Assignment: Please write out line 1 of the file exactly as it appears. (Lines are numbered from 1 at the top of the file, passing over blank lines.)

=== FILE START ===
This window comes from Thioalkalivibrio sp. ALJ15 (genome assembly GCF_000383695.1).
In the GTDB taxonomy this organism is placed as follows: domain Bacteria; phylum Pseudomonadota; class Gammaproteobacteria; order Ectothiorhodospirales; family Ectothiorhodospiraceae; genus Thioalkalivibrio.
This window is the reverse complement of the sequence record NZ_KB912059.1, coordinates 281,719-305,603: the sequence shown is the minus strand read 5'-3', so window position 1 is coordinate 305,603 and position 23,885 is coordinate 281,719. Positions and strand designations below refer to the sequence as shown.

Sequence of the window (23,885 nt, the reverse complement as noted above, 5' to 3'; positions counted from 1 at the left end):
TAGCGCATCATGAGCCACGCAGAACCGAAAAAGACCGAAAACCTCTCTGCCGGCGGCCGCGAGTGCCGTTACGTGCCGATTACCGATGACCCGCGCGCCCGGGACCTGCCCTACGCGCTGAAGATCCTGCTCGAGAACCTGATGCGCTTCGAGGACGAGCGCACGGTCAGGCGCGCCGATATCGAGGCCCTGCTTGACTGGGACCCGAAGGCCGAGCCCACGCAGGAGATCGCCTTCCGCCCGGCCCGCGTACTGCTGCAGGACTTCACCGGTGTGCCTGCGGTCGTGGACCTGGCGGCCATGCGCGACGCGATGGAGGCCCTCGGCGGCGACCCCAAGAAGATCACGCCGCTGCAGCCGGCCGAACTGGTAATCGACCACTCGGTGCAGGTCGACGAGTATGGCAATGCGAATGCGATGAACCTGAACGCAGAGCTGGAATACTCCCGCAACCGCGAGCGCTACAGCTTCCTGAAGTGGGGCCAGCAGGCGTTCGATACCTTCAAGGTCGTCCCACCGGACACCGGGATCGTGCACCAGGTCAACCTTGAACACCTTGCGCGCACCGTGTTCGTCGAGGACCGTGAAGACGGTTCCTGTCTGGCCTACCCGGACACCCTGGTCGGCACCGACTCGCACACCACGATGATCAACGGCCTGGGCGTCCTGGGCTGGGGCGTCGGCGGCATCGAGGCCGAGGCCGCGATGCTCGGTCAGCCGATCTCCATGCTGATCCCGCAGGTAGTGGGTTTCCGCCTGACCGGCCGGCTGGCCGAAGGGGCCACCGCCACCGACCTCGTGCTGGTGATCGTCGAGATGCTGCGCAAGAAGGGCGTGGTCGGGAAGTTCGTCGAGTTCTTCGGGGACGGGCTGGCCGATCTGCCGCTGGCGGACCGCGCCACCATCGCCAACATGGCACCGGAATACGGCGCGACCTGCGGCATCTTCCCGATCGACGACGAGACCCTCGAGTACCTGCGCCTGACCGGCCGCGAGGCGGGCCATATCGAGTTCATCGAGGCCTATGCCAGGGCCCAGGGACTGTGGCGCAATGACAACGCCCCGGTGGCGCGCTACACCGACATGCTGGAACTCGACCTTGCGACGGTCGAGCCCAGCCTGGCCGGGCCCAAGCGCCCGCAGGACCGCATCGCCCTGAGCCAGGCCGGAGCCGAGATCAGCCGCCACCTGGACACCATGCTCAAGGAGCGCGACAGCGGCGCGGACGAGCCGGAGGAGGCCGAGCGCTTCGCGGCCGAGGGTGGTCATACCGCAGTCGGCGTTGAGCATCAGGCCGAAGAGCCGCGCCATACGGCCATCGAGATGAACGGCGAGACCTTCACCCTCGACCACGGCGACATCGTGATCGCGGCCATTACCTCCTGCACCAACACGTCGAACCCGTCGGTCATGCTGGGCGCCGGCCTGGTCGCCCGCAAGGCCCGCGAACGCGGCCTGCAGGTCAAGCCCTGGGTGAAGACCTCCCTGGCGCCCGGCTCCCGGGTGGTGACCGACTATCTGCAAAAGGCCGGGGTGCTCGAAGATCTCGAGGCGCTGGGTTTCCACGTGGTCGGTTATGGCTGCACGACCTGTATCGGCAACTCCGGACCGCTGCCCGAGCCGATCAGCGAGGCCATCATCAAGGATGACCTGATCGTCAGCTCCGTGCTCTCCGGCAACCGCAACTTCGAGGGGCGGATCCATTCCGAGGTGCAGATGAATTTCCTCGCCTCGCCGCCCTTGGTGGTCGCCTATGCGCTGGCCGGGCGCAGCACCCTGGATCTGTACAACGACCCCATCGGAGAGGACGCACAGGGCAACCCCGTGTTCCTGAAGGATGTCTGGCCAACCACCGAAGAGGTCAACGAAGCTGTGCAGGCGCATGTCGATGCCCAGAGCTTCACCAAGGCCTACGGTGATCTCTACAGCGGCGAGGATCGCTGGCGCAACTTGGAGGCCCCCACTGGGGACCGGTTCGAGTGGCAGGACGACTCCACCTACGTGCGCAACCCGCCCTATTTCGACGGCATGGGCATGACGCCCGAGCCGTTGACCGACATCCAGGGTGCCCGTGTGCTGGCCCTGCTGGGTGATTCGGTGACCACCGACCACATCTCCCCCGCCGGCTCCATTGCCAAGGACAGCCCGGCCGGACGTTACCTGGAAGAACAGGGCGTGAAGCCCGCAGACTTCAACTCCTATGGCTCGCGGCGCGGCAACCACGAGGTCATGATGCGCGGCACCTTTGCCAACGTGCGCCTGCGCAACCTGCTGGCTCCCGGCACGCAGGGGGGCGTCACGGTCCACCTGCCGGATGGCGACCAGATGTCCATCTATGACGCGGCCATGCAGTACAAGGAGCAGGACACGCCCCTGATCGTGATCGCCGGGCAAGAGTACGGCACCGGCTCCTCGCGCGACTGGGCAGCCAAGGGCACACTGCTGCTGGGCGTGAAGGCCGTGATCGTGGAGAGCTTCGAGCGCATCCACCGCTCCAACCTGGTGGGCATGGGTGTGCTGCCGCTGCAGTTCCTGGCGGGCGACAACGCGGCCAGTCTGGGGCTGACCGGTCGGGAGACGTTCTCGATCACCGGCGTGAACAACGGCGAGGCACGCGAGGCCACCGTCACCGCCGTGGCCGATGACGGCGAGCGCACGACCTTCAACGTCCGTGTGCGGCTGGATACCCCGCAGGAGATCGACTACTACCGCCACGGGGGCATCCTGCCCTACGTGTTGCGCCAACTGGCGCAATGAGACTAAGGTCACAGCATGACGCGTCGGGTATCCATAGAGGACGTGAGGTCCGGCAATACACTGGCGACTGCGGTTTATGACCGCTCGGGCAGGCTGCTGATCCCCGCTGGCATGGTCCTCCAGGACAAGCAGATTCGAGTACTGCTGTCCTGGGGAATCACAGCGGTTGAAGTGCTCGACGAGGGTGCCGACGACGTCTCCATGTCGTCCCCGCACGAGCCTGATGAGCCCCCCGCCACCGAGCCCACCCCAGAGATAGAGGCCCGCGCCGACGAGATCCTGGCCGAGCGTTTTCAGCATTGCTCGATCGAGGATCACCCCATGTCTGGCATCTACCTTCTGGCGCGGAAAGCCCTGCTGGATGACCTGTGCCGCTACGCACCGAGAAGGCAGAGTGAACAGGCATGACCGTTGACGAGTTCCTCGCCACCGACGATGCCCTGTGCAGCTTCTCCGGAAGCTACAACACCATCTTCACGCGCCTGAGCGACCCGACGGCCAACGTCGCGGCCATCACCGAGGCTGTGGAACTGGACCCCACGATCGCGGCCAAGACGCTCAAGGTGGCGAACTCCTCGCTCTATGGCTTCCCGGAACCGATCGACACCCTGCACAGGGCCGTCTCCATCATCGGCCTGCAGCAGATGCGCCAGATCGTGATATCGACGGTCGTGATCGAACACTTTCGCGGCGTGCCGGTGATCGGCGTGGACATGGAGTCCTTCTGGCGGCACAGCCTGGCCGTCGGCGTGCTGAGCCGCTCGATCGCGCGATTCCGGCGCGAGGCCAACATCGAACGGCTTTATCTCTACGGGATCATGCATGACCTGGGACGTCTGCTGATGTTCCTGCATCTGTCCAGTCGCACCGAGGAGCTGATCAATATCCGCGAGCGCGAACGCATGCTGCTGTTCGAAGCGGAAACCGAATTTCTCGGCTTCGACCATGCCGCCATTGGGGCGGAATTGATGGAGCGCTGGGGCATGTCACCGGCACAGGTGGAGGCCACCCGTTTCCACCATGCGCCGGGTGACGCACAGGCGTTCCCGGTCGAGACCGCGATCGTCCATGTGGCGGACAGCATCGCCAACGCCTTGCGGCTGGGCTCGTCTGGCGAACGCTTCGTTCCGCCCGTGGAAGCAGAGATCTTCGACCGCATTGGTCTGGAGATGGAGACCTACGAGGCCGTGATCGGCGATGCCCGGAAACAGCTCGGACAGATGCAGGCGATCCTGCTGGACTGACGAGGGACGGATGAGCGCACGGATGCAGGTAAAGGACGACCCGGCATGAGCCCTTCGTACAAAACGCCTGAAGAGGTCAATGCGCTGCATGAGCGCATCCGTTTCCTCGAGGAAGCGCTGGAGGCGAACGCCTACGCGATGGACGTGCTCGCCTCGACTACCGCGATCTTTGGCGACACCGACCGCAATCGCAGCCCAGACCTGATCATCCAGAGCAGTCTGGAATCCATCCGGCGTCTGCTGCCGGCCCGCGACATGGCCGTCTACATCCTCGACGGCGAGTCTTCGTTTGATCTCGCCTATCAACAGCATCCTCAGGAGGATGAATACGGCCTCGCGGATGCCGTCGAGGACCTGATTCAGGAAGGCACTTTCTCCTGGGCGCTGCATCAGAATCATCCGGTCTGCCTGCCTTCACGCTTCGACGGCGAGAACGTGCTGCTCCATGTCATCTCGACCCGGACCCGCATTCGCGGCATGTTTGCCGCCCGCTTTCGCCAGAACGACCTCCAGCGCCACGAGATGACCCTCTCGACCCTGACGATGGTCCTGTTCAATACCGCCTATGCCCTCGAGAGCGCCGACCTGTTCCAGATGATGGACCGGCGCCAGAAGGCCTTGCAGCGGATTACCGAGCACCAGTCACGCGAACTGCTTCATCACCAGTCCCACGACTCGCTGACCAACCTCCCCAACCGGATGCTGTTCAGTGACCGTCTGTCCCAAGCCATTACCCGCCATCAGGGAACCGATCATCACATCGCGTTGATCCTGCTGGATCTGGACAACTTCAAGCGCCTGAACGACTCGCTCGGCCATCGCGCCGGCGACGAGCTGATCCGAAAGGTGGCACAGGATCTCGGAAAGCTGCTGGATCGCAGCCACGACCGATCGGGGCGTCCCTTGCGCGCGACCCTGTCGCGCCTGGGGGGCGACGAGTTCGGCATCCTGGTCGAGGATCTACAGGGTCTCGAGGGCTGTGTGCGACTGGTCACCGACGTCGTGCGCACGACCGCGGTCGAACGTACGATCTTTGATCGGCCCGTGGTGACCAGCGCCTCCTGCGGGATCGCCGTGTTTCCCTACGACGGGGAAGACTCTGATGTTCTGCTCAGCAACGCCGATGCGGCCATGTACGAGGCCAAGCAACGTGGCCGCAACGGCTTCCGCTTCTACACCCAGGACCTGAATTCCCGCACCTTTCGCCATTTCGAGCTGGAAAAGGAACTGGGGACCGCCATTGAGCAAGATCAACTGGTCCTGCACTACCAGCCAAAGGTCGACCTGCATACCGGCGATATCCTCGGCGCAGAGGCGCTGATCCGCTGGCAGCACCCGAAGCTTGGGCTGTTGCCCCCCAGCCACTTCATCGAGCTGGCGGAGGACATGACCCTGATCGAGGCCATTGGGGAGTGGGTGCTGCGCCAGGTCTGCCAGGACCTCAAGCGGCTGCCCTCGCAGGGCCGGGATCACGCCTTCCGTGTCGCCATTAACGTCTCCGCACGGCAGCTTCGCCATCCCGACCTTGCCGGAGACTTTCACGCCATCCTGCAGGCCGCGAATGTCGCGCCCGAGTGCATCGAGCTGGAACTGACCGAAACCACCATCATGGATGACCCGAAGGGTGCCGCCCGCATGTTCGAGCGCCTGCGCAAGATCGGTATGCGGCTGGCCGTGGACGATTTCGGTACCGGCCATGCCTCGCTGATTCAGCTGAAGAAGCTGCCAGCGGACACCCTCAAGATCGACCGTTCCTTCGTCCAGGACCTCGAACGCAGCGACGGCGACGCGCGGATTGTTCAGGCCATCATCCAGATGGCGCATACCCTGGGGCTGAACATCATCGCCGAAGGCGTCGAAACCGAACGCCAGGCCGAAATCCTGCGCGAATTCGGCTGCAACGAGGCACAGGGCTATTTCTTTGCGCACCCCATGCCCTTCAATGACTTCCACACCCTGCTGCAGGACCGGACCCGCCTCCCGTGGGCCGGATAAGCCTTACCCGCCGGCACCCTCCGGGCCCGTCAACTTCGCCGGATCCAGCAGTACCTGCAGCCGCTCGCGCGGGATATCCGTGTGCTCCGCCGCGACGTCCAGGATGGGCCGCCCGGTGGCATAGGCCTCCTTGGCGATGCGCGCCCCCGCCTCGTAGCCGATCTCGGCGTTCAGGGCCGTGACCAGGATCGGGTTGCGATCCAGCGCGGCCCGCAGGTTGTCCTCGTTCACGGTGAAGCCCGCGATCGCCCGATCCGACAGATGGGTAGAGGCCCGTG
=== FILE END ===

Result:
This window comes from Thioalkalivibrio sp. ALJ15 (genome assembly GCF_000383695.1).